My way of training to get the big three to become bigger

Discussion in 'Powerlifting Forum' started by Cobra_Clutch69, Apr 29, 2018.

  1. I touched on this in @Perrin Aybara Journal.

    What I am outlining here is how I trained to get my pull and squat to be big. What I am outlining here is purely my opinion and what worked for me and what I believe to be the best way to train strengthening your lifts.

    For starters find what lift is your strongest. For the majority of people it should be either "SQUAT" or "DEADLIFT". Once you have found what is your strongest lift, attack it with a program that revolves solely on that lift while maintaining the other two lifts.

    Get on a program that will specialize on that lift while maintaining the other lifts. This is great for offseason and in season IMO.

    Now for attacking your weaknesses. I don't believe in finding an accessory movement to hammer just that portion off the lift. ie: Rack pulls, pin presses, floor press etc.

    I believe if you are weak at a certain point in the movement, in your program switch out the competition lift for a lift like pauses.

    For example:
    Deadlifts: Pause at your weak point
    Bench: Pause on the chest then again at your weak point
    Squat: Double pause at the weak point

    As far as overload. I like to overload the movement without as much assistance from bands or weight releasers. I like to train the movement as close to competition as possibly. I don't like band work in any form except on the deadlift. I will use reverse bands for overload which I will touch on more in a bit.

    As I mentioned in the last paragraph. I like to train my weaknesses by making the movement a little harder while still being close to my competition lift. Pin Presses, Bottom up or Anderson squats have their places. I feel that some of these movements can lead to faulty mechanics and bad motor patterns that will hurt our competition lift.

    I mentioned that I don't like using bands of any kind for overload. I also could care less for chains. I do like to use bands for my deadlift only. I like reverse band deadlift and bands off the floor. With a green medium band. I want to overload my deadlift as much as possibly from the floor. Once I lock it out I will hold it for 10 seconds. As far as using bands off the floor I like to work on speed that is relevant to the weight being pulled. So when doing banded pulls from bottom position I have access to a gadget called open barbell. It measures the speed of a lift.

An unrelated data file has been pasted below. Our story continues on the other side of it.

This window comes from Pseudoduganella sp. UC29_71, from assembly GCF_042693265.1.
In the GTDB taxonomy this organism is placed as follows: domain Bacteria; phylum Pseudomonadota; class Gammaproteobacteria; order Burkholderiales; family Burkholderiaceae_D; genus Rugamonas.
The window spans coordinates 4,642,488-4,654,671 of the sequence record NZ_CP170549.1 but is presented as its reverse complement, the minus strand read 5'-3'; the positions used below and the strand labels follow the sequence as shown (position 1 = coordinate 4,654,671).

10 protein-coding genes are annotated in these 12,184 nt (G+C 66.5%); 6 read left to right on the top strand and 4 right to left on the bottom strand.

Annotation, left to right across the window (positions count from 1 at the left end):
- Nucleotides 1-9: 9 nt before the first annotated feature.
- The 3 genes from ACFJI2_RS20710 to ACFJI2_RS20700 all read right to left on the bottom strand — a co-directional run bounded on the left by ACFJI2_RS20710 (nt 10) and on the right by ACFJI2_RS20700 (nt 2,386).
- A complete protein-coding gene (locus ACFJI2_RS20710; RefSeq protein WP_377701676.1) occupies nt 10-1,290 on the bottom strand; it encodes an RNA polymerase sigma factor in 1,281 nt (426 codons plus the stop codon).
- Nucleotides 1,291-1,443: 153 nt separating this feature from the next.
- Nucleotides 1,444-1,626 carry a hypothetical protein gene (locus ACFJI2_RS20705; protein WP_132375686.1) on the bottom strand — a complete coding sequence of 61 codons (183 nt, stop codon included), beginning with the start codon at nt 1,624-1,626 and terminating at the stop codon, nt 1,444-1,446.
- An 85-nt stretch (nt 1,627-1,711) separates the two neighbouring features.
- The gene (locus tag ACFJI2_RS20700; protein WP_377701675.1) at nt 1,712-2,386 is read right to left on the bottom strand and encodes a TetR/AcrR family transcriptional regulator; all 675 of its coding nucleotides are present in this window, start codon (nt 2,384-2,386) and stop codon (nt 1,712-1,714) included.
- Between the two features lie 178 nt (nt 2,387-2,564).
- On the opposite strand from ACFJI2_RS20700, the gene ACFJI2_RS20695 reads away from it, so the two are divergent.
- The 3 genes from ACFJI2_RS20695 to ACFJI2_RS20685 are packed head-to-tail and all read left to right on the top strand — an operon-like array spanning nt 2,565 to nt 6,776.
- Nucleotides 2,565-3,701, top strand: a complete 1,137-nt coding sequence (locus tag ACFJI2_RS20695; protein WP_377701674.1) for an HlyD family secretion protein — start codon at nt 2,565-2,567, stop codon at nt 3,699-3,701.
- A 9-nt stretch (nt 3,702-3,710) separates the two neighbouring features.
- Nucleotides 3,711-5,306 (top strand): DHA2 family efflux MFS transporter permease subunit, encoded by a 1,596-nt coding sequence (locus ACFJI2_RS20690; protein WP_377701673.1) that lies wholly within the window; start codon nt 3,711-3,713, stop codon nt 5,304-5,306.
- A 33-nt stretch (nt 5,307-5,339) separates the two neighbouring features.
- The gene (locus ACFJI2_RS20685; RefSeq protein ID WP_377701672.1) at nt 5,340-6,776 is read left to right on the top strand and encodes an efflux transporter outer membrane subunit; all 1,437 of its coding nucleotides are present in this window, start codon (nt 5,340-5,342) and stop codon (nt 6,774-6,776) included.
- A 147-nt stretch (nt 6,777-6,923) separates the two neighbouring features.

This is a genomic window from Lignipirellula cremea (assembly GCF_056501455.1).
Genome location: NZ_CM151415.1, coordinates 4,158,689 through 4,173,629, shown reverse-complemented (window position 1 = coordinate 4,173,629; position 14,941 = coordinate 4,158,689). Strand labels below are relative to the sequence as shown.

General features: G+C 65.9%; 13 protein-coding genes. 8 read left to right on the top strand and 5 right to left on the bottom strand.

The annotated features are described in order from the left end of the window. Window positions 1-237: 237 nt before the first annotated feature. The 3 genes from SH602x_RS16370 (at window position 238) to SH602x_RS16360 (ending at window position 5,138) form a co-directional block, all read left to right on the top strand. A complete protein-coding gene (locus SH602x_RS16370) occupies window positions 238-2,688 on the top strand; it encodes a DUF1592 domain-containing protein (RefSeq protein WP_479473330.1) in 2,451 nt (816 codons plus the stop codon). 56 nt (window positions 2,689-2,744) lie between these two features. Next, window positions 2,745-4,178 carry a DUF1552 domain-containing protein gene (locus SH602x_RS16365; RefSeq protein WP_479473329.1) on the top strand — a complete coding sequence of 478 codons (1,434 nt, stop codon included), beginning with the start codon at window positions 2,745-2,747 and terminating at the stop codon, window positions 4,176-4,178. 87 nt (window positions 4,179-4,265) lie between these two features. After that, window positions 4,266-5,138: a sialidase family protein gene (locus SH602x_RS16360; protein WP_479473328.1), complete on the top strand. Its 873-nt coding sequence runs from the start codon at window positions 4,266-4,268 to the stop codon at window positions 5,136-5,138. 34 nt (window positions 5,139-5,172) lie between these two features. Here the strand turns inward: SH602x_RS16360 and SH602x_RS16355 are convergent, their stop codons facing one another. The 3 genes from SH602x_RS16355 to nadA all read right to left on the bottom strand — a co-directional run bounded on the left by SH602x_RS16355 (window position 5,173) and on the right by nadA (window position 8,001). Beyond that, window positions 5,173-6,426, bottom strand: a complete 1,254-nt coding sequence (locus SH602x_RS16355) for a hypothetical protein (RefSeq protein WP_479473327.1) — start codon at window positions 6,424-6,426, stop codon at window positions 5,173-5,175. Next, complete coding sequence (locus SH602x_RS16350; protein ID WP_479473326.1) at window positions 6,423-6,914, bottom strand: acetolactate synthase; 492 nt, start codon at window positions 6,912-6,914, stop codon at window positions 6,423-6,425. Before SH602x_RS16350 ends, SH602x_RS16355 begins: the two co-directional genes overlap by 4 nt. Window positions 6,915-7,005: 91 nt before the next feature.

How I use bands from the bottom is unorthodox. I will pull up to my knees as fast as possible while maintaining good form. These are some of the things that I have used to help me.

    I don't like:
    Reverse Hyper

    I like:
    Stiff legged pulls

    I rather train my posterior if it is lagging with the movement itself.

    I am sure I have left out many things. If there is anything else anyone has a question on just leave it here and I will answer it to the best of my knowledge.

    @Perrin Aybara Hopefully this helps you. Looking over your Journal You are really close to a 700 pull. If I were you I'd go on a deadlift specific training cycle. I am pretty sure if you did a deadlift specific program you not only will pull 700 soon but you will be close to, at or over 750 by end of year.

    To sum it up. Make your strongest lift great. Only way to do this is by focusing on that lift for specific amount of time.
    Last edited: Apr 29, 2018
  2. Something else to consider. I am sure that many or some might know this already.

    As far as those that compete in wraps.

    I.E: If you compete in a fed that allows 2.5 knee wraps as the maximum length. I suggest getting at least 5 pair of the wraps you use for competition. At least 2 pair need to be 2.5m the other 3 should be 3m. I do this with wraps that are somewhat stiff. It can be hard for you to wrap yourself during warmups and for your 3 lifts. Even for your coach or handler to wrap you with stiff to super stiff wraps.

    Now if you are on a budget then get 2 paid one that is allowed by the fed the other that is one size longer.

    Equipment checks are usually done at weigh ins only. And the majority of the time you they won't check knee wraps on the platform because it is time consuming.
  3. Can I ask why you don't like the reverse hyper? I don't think it's a great tool to build strength, for me at least, but it definitely has a therapeutic value to it.

    I agree with the GHR, think it's useless. 90% of people don't even do them correctly anyways. Have you ever gotten the chance to use an Inverse curl machine?
    Cobra_Clutch69 likes this.
  4. Never had the opportunity to use the inverse curl machine.

    As for the reverse hyper. At one point I found it therapeutic. The more I used it. The more I seemed to hurt in my lower back.

    Personally I feel better using the 45° back extension. Just personal preference and how do reverse hyper didn't provide me with much of anything beneficial the more I used it.